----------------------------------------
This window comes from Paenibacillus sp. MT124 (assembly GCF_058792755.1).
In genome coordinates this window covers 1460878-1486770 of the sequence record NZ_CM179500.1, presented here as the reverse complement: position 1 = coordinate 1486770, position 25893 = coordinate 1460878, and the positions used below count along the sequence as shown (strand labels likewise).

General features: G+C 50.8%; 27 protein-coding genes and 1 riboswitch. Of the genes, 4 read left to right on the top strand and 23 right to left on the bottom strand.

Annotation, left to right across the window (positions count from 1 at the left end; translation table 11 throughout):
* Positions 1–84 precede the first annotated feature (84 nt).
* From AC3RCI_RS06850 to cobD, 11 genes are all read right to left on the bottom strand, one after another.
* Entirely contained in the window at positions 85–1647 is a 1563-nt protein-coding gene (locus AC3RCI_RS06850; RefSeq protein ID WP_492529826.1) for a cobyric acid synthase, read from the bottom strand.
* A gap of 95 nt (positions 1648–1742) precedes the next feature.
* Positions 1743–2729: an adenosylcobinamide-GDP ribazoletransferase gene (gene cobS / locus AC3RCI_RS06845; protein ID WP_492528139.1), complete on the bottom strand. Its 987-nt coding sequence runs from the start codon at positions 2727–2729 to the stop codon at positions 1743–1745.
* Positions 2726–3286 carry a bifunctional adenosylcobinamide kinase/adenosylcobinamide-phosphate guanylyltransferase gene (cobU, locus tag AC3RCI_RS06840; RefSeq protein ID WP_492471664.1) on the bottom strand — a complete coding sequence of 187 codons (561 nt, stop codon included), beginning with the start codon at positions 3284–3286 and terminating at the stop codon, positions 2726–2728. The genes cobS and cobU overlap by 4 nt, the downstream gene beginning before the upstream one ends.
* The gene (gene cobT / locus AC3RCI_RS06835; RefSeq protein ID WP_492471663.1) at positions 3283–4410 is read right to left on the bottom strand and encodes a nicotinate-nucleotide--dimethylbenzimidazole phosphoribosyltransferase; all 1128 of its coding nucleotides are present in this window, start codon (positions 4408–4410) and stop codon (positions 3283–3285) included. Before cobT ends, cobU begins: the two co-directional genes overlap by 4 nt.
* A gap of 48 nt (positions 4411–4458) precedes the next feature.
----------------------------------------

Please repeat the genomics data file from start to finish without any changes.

This window comes from Paenibacillus sp. MT124 (assembly GCF_058792755.1).
In genome coordinates this window covers 1460878-1486770 of the sequence record NZ_CM179500.1, presented here as the reverse complement: position 1 = coordinate 1486770, position 25893 = coordinate 1460878, and the positions used below count along the sequence as shown (strand labels likewise).

General features: G+C 50.8%; 27 protein-coding genes and 1 riboswitch. Of the genes, 4 read left to right on the top strand and 23 right to left on the bottom strand.

Annotation, left to right across the window (positions count from 1 at the left end; translation table 11 throughout):
* Positions 1–84 precede the first annotated feature (84 nt).
* From AC3RCI_RS06850 to cobD, 11 genes are all read right to left on the bottom strand, one after another.
* Entirely contained in the window at positions 85–1647 is a 1563-nt protein-coding gene (locus AC3RCI_RS06850; RefSeq protein ID WP_492529826.1) for a cobyric acid synthase, read from the bottom strand.
* A gap of 95 nt (positions 1648–1742) precedes the next feature.
* Positions 1743–2729: an adenosylcobinamide-GDP ribazoletransferase gene (gene cobS / locus AC3RCI_RS06845; protein ID WP_492528139.1), complete on the bottom strand. Its 987-nt coding sequence runs from the start codon at positions 2727–2729 to the stop codon at positions 1743–1745.
* Positions 2726–3286 carry a bifunctional adenosylcobinamide kinase/adenosylcobinamide-phosphate guanylyltransferase gene (cobU, locus tag AC3RCI_RS06840; RefSeq protein ID WP_492471664.1) on the bottom strand — a complete coding sequence of 187 codons (561 nt, stop codon included), beginning with the start codon at positions 3284–3286 and terminating at the stop codon, positions 2726–2728. The genes cobS and cobU overlap by 4 nt, the downstream gene beginning before the upstream one ends.
* The gene (gene cobT / locus AC3RCI_RS06835; RefSeq protein ID WP_492471663.1) at positions 3283–4410 is read right to left on the bottom strand and encodes a nicotinate-nucleotide--dimethylbenzimidazole phosphoribosyltransferase; all 1128 of its coding nucleotides are present in this window, start codon (positions 4408–4410) and stop codon (positions 3283–3285) included. Before cobT ends, cobU begins: the two co-directional genes overlap by 4 nt.
* A gap of 48 nt (positions 4411–4458) precedes the next feature.